Automated Machine Learning (AutoML) is used more than ever before to support users in determining efficient hyperparameters, neural architectures, or even full machine learning pipelines. However, users tend to mistrust the optimization process and its results due to a lack of transparency, making manual tuning still widespread. We introduce DeepCAVE, an interactive framework to analyze and monitor state-of-the-art optimization procedures for AutoML easily and ad hoc. By aiming for full and accessible transparency, DeepCAVE builds a bridge between users and AutoML and contributes to establishing trust. Our framework's modular and easy-to-extend nature provides users with automatically generated text, tables, and graphic visualizations. We show the value of DeepCAVE in an exemplary use-case of outlier detection, in which our framework makes it easy to identify problems, compare multiple runs and interpret optimization processes. The package is freely available on GitHub https://github.com/automl/DeepCAVE.
The performance of an algorithm often critically depends on its parameter configuration. While a variety of automated algorithm configuration methods have been proposed to relieve users from the tedious and error-prone task of manually tuning parameters, there is still a lot of untapped potential as the learned configuration is static, i.e., parameter settings remain fixed throughout the run. However, it has been shown that some algorithm parameters are best adjusted dynamically during execution, e.g., to adapt to the current part of the optimization landscape. Thus far, this is most commonly achieved through hand-crafted heuristics. A promising recent alternative is to automatically learn such dynamic parameter adaptation policies from data. In this article, we give the first comprehensive account of this new field of automated dynamic algorithm configuration (DAC), present a series of recent advances, and provide a solid foundation for future research in this field. Specifically, we (i) situate DAC in the broader historical context of AI research; (ii) formalize DAC as a computational problem; (iii) identify the methods used in prior-art to tackle this problem; (iv) conduct empirical case studies for using DAC in evolutionary optimization, AI planning, and machine learning.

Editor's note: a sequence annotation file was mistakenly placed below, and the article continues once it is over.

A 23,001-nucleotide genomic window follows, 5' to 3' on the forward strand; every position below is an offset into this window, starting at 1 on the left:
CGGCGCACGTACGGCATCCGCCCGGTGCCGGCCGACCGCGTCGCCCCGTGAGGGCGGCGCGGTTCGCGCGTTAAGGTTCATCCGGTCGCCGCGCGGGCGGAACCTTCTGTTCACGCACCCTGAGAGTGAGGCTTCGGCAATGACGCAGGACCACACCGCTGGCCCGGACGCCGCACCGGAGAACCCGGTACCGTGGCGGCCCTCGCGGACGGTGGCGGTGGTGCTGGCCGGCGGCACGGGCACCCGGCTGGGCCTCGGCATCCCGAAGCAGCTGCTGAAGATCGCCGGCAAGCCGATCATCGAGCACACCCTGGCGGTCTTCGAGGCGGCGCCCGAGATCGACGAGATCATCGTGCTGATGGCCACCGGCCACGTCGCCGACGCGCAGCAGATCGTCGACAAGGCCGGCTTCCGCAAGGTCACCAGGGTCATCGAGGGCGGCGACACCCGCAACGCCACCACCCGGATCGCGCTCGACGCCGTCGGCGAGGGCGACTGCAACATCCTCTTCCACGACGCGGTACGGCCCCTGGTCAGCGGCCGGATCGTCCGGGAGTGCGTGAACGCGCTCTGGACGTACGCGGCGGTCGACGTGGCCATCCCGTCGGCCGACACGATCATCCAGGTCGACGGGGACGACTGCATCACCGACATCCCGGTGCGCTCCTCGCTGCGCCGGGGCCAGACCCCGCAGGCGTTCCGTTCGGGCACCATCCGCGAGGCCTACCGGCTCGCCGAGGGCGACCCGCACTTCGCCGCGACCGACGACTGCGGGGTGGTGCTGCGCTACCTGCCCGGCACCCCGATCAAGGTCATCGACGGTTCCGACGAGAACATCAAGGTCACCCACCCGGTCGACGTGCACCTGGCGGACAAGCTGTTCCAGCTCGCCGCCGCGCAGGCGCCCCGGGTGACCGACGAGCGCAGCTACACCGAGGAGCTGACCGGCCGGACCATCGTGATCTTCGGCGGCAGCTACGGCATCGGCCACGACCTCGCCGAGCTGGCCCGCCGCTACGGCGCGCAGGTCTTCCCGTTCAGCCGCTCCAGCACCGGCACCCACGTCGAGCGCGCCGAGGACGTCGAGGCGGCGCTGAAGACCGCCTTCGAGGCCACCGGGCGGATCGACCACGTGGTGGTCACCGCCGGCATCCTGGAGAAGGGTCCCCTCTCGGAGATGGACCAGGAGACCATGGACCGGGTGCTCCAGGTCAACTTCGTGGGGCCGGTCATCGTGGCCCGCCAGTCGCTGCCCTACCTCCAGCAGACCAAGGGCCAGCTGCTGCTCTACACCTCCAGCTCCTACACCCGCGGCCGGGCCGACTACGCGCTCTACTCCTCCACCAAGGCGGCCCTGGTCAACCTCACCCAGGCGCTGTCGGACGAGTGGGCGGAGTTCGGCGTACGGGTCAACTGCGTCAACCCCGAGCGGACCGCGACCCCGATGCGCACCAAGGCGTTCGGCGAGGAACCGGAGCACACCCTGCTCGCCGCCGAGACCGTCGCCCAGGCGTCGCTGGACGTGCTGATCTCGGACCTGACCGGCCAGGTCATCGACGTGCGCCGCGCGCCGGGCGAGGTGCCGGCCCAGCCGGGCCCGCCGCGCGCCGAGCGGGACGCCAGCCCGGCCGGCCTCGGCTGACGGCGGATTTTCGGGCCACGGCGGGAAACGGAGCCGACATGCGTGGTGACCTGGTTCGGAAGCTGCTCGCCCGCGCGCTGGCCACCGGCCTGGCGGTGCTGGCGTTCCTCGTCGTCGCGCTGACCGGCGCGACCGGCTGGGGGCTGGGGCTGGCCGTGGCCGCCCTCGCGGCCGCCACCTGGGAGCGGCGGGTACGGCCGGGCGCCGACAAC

While Reinforcement Learning (RL) has made great strides towards solving increasingly complicated problems, many algorithms are still brittle to even slight changes in environments. Contextual Reinforcement Learning (cRL) provides a theoretical framework to model such changes in a principled manner, thereby enabling flexible, precise and interpretable task specification and generation. Thus, cRL is an important formalization for studying generalization in RL. In this work, we reason about solving cRL in theory and practice. We show that theoretically optimal behavior in contextual Markov Decision Processes requires explicit context information. In addition, we empirically explore context-based task generation, utilizing context information in training and propose cGate, our state-modulating policy architecture. To this end, we introduce the first benchmark library designed for generalization based on cRL extensions of popular benchmarks, CARL. In short: Context matters!